the lives of the Saints -- ... what else is the life of a saint except the gospel put into practice?
events in profane history -- They are good but we must use them ... in very small amounts and only to sharpen the appetite ...
fables -- From them, choose nothing whatsoever, unless it is very brief and very relevant.
natural history -- This is excellent, for the world, made by God's word, manifests every part of that word.
3.2 the literal or historical sense As to the literal sense, preaching must be based on the commentaries of the doctors .... However, it is up to the preacher to evaluate it, weight the words, their propriety, and their emphasis. 3.3 the allegorical sense With regard to the allegorical sense, the preacher must observe these points:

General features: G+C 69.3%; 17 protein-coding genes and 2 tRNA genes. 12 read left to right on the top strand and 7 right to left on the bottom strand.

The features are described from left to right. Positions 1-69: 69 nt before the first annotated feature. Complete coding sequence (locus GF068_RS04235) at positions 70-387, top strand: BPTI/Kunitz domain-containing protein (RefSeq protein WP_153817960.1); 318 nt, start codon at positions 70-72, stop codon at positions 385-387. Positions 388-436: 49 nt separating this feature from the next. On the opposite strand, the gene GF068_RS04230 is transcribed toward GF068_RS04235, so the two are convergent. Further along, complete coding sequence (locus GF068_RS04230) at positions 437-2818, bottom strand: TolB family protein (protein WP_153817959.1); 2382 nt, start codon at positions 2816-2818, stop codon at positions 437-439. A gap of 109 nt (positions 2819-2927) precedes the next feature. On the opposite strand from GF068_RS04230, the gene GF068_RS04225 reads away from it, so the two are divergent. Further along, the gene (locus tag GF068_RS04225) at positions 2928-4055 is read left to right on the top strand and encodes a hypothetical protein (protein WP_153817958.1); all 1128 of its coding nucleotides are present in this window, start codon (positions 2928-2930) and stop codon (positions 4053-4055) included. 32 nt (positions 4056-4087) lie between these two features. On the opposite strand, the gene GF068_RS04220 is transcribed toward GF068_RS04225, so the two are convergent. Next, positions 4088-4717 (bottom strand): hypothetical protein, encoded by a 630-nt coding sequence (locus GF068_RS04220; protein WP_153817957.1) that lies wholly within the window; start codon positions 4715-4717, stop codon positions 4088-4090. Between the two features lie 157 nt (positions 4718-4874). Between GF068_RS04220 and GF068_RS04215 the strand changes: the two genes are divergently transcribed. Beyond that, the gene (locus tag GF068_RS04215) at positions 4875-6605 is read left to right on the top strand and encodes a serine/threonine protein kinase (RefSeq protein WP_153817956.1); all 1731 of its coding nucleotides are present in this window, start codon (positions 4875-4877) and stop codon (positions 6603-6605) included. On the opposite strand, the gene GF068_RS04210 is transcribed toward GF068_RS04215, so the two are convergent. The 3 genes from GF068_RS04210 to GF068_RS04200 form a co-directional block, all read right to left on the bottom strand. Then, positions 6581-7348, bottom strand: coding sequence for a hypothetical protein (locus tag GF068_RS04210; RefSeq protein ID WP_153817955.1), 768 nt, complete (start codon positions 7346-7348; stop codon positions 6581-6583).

The first is to take an allegorical sense that is not too far-fetched, as do those who make allegories of everything.
Secondly, where it is not really apparent that one thing is the figure of the other, we must not treat such things as if one were a figure of the other, but simply by way of comparison.
Thirdly, it is necessary that the allegory be becoming.
Fourthly, we must not make over-elaborate allegories, as they lose their persuasive power by their length and seem affected.
Fifthly, the application must be made clearly and with good judgment so as to relate skillfully the various parts to one another.